Speaking of flavor: South Carolina peaches carry the slogan, “The Tastier Peach,” Eubanks noted, warning that “anyone eating a South Carolina peach with its natural juices will need two napkins.” The loam soil in the Upstate and The Ridge area of the state, where 80 percent of the state’s peaches are grown, gives them a distinctive sweet flavor, Eubanks stated.

Over his nearly three decades at the department, Eubanks said the number of produce Stock Keeping Units has grown from about 60 to more than 500—some SKU’s due to new varieties, others reflecting new processing for existing products, including peaches. In 2009, Yonce & Sons in Johnston, SC, began processing frozen sliced peaches, a first on the East Coast. Among the many customers for its Sweet Carolina Frozen Peaches was R J Rockers Brewing Co. in Spartanburg, SC, which used Yonce frozen peaches to make its “Son of a Peach” beer. In 2015, Titan Farms also began making peach puree.

OHL business is ‘all good’

PHILADELPHIA — “We are doing really well. Here, it’s all good,” said Edward Fitzgerald, senior director of import operations for OHL International. “2014 was a very profitable year.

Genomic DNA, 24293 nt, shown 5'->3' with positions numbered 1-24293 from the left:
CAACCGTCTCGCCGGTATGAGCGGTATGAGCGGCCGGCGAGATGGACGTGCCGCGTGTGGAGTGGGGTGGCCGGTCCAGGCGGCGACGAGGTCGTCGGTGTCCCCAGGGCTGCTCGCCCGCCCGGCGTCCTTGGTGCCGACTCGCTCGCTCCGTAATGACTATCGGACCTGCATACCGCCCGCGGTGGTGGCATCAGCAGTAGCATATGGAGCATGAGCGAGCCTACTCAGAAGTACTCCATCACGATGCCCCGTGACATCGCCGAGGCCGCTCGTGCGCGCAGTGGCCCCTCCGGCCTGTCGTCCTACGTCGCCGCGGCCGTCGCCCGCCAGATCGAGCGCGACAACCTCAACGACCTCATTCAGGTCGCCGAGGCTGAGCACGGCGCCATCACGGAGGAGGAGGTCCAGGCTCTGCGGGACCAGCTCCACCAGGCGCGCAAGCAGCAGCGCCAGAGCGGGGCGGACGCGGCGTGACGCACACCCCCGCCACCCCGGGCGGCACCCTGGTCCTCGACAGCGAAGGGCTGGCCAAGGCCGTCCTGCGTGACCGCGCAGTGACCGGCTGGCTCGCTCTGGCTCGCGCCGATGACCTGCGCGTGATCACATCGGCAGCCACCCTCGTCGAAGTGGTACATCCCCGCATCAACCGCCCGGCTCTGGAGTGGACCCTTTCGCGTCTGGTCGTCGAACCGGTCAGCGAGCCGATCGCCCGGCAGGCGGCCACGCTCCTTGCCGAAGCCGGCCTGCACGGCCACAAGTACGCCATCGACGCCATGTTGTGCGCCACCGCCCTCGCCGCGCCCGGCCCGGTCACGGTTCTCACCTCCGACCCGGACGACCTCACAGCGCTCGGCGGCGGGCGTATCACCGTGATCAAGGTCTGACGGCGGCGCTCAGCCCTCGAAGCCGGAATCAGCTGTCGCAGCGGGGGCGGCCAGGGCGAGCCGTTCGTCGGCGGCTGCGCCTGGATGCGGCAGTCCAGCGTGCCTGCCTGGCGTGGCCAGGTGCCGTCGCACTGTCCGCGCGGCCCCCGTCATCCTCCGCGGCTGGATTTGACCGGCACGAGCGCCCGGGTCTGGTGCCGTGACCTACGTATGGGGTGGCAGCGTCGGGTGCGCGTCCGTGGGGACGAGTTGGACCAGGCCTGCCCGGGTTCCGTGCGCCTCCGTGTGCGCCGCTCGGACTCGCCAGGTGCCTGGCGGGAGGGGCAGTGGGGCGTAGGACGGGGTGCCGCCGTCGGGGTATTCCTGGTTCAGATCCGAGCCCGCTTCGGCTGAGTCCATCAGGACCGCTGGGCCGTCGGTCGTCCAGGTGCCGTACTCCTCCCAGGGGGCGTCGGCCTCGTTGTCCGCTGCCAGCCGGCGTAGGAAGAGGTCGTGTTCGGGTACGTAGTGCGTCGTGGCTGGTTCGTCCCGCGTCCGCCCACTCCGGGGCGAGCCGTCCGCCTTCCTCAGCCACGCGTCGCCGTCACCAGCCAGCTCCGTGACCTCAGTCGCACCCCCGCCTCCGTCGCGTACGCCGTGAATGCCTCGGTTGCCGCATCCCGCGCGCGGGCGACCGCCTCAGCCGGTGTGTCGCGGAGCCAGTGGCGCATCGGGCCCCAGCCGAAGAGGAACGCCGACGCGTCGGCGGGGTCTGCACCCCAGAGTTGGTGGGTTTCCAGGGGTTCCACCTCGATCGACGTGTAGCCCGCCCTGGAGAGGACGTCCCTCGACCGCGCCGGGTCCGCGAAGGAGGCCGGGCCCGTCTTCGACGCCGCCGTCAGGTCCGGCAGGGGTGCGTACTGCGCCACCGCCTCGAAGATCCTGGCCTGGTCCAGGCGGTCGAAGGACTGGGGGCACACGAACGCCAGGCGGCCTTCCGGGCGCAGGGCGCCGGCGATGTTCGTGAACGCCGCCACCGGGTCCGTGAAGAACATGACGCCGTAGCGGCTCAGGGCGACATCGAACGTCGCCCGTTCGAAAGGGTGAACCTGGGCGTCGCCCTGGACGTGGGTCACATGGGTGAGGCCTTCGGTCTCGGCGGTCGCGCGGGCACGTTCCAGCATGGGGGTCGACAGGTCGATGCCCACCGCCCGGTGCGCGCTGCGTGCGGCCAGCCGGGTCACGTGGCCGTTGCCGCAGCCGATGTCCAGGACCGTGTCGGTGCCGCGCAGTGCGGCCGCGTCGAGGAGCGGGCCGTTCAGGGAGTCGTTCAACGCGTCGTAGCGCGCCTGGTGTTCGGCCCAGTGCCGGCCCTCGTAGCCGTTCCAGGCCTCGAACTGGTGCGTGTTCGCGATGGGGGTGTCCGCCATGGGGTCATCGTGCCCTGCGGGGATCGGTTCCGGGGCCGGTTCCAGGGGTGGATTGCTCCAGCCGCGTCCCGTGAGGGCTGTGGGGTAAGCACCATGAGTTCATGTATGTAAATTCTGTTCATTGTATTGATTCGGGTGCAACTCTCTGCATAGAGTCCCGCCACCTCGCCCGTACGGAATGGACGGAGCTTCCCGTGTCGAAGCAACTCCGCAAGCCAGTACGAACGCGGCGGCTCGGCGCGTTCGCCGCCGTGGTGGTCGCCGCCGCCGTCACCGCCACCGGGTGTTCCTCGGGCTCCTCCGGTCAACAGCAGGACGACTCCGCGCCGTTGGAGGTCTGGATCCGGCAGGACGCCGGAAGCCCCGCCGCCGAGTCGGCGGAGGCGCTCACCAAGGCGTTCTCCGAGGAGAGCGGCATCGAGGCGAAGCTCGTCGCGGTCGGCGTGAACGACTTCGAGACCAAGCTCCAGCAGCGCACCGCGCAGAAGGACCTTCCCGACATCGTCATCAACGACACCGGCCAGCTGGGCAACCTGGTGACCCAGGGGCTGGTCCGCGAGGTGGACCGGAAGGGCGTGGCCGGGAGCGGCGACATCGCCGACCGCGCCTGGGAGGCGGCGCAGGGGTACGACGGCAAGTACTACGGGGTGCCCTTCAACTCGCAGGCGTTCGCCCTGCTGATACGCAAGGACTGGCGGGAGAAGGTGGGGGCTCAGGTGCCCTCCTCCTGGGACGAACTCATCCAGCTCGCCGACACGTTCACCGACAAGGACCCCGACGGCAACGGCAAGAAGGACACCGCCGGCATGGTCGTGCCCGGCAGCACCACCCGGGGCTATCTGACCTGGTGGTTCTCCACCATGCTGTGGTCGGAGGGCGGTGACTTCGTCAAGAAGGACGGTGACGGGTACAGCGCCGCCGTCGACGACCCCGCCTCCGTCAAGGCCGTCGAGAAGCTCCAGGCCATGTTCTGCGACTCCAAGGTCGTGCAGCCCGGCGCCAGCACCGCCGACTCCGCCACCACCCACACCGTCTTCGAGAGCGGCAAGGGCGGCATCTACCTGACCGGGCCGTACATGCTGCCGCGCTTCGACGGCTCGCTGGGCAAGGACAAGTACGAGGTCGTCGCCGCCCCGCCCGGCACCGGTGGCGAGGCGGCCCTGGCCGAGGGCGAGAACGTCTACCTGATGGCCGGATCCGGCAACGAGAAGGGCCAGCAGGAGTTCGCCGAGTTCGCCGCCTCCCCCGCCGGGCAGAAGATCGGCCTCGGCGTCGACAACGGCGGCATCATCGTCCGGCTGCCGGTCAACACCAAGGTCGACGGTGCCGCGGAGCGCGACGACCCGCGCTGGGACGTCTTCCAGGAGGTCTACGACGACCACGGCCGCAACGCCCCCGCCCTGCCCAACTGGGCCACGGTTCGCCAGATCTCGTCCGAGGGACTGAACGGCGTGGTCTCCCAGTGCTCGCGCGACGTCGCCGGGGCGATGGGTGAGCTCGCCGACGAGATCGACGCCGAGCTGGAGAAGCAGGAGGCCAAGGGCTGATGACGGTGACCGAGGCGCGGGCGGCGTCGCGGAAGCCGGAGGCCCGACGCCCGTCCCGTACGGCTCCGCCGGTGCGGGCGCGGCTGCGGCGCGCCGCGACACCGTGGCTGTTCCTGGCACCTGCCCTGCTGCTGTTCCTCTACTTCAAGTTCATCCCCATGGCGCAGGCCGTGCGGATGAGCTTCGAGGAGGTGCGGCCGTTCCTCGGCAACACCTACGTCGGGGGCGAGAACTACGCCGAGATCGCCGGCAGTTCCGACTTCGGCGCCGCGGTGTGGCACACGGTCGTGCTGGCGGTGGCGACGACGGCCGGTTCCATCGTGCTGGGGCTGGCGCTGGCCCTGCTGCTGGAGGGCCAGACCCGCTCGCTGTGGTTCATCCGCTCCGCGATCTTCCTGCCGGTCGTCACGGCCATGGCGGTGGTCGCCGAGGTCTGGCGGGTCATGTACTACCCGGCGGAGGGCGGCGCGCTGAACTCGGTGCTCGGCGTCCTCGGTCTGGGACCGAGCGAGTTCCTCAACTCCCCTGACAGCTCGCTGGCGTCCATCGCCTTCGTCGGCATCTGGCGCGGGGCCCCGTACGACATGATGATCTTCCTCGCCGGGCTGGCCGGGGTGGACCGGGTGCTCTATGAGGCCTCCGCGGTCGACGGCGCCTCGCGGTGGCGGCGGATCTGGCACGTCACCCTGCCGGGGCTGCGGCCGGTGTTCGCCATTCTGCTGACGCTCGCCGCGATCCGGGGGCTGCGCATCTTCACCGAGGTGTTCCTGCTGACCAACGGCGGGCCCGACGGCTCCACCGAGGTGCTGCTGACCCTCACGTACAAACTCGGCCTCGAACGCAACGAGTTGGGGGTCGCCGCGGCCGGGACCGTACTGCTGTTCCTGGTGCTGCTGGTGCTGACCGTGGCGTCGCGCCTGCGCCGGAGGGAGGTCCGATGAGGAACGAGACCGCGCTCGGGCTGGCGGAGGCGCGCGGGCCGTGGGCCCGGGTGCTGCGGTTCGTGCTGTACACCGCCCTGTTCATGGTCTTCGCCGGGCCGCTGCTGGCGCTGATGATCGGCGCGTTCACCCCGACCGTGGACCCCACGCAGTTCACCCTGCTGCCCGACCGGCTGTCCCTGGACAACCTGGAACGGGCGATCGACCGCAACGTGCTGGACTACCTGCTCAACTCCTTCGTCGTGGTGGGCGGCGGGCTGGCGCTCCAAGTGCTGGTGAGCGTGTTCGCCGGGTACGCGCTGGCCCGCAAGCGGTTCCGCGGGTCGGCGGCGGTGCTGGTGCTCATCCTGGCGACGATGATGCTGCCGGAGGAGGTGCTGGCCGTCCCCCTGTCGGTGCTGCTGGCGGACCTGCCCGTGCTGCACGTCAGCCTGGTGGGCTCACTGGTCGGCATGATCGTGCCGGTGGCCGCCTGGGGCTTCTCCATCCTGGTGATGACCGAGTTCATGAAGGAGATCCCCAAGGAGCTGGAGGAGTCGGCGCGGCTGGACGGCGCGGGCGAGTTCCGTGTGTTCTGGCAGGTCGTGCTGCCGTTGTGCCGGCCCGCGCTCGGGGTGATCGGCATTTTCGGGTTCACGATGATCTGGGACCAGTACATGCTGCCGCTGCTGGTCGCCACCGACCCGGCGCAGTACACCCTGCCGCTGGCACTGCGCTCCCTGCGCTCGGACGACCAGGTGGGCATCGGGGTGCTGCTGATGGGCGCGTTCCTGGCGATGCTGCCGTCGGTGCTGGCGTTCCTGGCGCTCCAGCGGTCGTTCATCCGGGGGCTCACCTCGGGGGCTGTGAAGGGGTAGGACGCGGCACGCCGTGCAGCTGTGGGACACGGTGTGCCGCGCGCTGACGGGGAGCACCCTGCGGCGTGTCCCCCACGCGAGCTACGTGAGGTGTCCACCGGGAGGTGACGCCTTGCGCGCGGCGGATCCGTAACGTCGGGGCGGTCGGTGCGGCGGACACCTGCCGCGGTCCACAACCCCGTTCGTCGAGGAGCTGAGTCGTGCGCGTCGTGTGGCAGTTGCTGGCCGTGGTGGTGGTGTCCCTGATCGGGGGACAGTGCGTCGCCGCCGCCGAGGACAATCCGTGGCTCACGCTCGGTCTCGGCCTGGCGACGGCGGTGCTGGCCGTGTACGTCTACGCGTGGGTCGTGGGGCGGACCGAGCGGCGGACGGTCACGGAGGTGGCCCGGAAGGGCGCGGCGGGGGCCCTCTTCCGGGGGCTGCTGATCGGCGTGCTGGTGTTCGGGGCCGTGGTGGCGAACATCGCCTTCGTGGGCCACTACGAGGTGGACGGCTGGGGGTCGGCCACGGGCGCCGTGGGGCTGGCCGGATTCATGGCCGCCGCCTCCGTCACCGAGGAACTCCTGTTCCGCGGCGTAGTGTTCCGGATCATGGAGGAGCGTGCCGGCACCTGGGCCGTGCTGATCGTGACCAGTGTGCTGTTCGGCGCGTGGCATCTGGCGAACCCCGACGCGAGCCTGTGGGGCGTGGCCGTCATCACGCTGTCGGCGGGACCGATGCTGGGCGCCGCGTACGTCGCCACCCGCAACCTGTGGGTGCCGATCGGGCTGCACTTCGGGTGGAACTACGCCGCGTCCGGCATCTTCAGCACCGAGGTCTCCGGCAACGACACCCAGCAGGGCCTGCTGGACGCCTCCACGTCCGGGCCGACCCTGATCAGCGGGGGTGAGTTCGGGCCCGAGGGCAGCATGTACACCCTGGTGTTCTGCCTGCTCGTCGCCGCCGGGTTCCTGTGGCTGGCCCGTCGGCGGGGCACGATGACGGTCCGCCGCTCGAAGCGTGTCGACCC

“We have expanded in our push for the group to handle new commodities like vegetables,” he said.

On the export side, Christopher Ryan, OHL’s business development manager for perishables, said the Philadelphia office is work on developing business to the United Kingdom from the U.S. East Coast. The firm is also developing export loads out of Seattle and Tacoma, WA, with apples for the Far East. “We hope it will keep going, with all the U.S. apples going to China, with that market opening,” he said.

Fitzgerald said the Moroccan oranges and Spanish lemons are increased OHL business, in addition to clementines from those two countries. OHL handles this fruit in both the ports of Philadelphia and New York.

OHL is involved in handling customs matters for fruit from many other countries.

Fitzgerald, who is the treasurer of Ship Philly First, said that volunteer promotional group has “been very effective as a business community for getting more ocean services to the port of Philadelphia.”

The group works with shipping lines such as Maersk and its sister company SeaLand, Hamburg Süd, and MOL, which shares vessels with APL.

Over the last year Ship Philly First has focused on creating a direct connection between Philadelphia and the port of Veracruz, Mexico. “I am excited about” this possibility, he said. “It will provide another trade line for cargo from southern Mexico to the U.S. and also an opportunity for developing U.S. exports from the Delaware Valley to Mexico.”